- The standing charge is a fixed daily fee applied to energy bills. It covers the cost of maintaining the infrastructure and providing services, regardless of whether you use these services are not. See our explainer here https://www.nea.org.uk/standing-charge/
- Despite the energy price cap decreasing from 1 October, standing charges are going up.
- This hits low-usage households proportionally more. Low-usage households are often low income and in fuel poverty.
- Prepayment meter and standard credit (pay on receipt of bill) customers pay a higher standing charge than direct debit customers.
- Certain parts of the country pay a higher standing charge, due to higher energy infrastructure costs to get energy there. People in North Wales or Merseyside will be paying over £80 more a year than Londoners.
National Energy Action’s director of policy, Peter Smith says: “In common with millions of households across Great Britain, National Energy Action (NEA) is hugely alarmed by the extent of increases to standing charges. Come October, these charges will have soared by an average of more than 65% in four and half years. This is putting a terrible strain on many households in the middle of the worst drop in living standards in recent memory and an on-going energy crisis.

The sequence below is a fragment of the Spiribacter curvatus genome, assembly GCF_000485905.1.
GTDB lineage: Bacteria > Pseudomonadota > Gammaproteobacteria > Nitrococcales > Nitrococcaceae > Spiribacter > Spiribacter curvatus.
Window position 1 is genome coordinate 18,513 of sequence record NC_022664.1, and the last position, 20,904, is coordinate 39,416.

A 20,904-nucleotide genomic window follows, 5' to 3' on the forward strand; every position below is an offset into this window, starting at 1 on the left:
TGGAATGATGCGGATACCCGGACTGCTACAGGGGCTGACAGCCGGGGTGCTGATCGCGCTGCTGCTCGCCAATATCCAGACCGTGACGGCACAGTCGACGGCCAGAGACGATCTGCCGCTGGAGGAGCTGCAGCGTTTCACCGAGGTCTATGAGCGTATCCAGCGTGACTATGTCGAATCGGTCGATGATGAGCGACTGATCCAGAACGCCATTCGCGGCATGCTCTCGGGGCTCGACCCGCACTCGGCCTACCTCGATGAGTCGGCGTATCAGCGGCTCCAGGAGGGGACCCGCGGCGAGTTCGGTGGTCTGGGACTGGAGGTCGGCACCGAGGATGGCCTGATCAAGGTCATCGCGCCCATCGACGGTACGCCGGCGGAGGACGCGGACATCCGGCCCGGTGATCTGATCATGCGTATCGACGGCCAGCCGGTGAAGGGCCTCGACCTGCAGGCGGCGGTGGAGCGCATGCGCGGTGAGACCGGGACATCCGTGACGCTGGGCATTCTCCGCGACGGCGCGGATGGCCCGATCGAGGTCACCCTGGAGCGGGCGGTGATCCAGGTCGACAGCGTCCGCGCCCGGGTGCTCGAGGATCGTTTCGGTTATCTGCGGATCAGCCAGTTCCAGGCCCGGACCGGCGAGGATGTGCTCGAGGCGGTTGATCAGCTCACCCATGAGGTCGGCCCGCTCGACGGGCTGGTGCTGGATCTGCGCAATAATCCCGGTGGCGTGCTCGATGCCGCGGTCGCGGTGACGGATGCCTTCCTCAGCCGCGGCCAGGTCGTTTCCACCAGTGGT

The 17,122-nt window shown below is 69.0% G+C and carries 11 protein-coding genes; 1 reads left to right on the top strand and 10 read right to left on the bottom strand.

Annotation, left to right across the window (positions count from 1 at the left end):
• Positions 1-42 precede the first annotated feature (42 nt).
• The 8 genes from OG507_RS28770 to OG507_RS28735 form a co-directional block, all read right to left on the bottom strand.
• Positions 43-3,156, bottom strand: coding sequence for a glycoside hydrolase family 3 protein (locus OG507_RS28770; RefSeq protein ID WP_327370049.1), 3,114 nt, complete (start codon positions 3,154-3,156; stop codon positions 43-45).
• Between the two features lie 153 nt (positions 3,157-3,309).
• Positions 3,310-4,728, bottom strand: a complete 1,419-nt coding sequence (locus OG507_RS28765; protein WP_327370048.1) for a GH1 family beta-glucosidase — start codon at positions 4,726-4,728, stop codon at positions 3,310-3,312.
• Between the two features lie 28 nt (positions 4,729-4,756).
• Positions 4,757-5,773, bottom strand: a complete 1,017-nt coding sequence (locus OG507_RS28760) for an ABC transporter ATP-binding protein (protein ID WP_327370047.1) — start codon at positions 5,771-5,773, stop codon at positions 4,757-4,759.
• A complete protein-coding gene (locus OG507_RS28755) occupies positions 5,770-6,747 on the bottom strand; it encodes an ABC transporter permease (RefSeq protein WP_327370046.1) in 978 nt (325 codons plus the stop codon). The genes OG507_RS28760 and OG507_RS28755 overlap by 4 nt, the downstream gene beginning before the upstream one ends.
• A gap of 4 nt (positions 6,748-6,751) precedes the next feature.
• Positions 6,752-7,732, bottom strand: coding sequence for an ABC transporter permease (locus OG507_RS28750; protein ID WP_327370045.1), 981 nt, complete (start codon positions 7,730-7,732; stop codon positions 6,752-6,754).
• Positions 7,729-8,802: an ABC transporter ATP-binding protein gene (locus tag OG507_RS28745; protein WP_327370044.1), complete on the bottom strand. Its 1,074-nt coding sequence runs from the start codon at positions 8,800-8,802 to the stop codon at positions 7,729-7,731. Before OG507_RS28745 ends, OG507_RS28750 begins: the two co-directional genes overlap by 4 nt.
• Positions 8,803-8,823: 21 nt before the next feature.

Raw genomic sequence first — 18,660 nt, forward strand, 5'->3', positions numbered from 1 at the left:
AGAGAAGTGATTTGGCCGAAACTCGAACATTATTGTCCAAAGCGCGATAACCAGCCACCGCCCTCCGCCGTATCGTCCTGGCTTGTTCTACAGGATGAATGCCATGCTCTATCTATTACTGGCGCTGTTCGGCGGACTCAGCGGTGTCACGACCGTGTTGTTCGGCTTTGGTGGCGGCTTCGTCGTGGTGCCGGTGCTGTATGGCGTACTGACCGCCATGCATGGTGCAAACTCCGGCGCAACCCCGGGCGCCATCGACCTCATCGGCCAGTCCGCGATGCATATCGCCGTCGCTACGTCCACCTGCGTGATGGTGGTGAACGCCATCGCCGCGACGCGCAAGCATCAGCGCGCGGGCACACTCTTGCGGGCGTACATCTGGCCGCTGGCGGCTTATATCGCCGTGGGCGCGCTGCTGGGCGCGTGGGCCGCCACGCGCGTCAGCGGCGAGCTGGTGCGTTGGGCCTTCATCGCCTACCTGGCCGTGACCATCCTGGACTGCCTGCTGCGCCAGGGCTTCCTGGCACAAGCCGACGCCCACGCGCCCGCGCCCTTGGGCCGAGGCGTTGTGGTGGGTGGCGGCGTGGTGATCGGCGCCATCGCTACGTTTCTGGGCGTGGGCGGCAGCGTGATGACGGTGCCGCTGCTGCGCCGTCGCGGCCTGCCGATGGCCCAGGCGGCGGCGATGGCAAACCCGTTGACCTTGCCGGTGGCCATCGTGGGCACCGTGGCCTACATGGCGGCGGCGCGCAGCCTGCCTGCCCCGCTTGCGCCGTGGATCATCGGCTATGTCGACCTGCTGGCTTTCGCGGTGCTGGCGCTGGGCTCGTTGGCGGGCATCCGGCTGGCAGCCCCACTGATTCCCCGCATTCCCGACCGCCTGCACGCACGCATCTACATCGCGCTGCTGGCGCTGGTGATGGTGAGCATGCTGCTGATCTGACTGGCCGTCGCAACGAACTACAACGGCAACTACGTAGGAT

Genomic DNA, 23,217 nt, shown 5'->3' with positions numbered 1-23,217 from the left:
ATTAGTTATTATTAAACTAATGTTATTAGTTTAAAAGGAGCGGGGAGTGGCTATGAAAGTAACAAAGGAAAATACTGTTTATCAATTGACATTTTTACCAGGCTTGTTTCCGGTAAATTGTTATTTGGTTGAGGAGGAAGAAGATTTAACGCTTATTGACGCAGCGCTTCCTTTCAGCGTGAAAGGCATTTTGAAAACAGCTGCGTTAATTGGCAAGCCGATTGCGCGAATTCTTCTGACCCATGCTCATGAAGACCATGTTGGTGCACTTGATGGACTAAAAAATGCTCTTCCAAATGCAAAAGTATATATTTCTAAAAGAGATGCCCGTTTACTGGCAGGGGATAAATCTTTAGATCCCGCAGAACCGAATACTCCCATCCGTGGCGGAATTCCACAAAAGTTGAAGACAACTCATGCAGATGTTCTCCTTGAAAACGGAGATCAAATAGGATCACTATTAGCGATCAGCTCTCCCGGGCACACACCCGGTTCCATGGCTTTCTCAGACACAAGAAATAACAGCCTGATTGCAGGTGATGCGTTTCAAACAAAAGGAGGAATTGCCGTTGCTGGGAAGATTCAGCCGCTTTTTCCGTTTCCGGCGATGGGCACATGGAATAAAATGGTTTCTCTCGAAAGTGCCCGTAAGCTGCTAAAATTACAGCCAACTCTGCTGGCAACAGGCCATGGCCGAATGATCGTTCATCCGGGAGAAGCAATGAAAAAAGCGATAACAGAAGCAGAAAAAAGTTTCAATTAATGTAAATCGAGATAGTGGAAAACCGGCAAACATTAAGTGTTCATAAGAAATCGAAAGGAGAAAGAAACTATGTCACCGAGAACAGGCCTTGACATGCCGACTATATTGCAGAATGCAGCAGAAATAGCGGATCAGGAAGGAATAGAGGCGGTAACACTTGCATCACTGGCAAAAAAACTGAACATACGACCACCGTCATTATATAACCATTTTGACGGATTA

“Beyond the overall increase, we know that where you live and how you pay for your energy also has a huge impact. People in North Wales or Merseyside will be paying over £80 more a year than Londoners – that’s a third more. People who pay for their energy via a prepayment meter have been clobbered with much bigger increases of almost 80% over the same period.
“Much of the rise has been to pay for the cost of transferring the customers of failed energy suppliers to new suppliers, and is a conscious decision from Ofgem on how to pay for energy networks. The impact of high standing charges is particularly damaging for low-usage households, who pay the same as those on the highest incomes who may have massive homes, heated swimming pools or several electric vehicles. These charges are now unaffordable for those on the lowest incomes and build up daily, even for people can’t afford to use any energy. It just isn’t fair.
“We want to see the UK Government and Ofgem introduce a far fairer approach. Either by reflecting a customer’s usage when recovering some of these charges or by considering a customer’s payment method, which fuels they use or their ability to pay.”